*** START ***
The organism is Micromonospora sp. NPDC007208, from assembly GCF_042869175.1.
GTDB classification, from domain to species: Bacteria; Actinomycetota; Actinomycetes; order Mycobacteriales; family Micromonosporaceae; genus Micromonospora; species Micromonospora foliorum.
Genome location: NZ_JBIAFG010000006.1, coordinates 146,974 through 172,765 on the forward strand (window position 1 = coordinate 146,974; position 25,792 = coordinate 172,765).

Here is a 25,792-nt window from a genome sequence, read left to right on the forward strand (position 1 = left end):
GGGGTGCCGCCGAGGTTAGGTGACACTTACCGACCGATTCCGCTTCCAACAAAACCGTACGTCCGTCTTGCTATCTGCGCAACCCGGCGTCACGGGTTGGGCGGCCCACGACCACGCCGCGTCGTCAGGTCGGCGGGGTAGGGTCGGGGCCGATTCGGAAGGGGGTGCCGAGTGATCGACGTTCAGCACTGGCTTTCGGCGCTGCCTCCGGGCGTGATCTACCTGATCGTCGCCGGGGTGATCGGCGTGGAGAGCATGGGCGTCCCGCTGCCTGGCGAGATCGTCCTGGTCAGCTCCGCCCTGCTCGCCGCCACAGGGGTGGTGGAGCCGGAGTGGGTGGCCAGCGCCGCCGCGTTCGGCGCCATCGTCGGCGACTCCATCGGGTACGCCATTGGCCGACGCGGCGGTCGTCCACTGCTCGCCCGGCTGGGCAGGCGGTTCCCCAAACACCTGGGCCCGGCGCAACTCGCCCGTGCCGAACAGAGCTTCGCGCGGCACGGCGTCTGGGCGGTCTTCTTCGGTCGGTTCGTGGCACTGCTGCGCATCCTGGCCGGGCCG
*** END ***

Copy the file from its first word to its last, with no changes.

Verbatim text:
The organism is Micromonospora sp. NPDC007208, from assembly GCF_042869175.1.
GTDB classification, from domain to species: Bacteria; Actinomycetota; Actinomycetes; order Mycobacteriales; family Micromonosporaceae; genus Micromonospora; species Micromonospora foliorum.
Genome location: NZ_JBIAFG010000006.1, coordinates 146,974 through 172,765 on the forward strand (window position 1 = coordinate 146,974; position 25,792 = coordinate 172,765).

Here is a 25,792-nt window from a genome sequence, read left to right on the forward strand (position 1 = left end):
GGGGTGCCGCCGAGGTTAGGTGACACTTACCGACCGATTCCGCTTCCAACAAAACCGTACGTCCGTCTTGCTATCTGCGCAACCCGGCGTCACGGGTTGGGCGGCCCACGACCACGCCGCGTCGTCAGGTCGGCGGGGTAGGGTCGGGGCCGATTCGGAAGGGGGTGCCGAGTGATCGACGTTCAGCACTGGCTTTCGGCGCTGCCTCCGGGCGTGATCTACCTGATCGTCGCCGGGGTGATCGGCGTGGAGAGCATGGGCGTCCCGCTGCCTGGCGAGATCGTCCTGGTCAGCTCCGCCCTGCTCGCCGCCACAGGGGTGGTGGAGCCGGAGTGGGTGGCCAGCGCCGCCGCGTTCGGCGCCATCGTCGGCGACTCCATCGGGTACGCCATTGGCCGACGCGGCGGTCGTCCACTGCTCGCCCGGCTGGGCAGGCGGTTCCCCAAACACCTGGGCCCGGCGCAACTCGCCCGTGCCGAACAGAGCTTCGCGCGGCACGGCGTCTGGGCGGTCTTCTTCGGTCGGTTCGTGGCACTGCTGCGCATCCTGGCCGGGCCG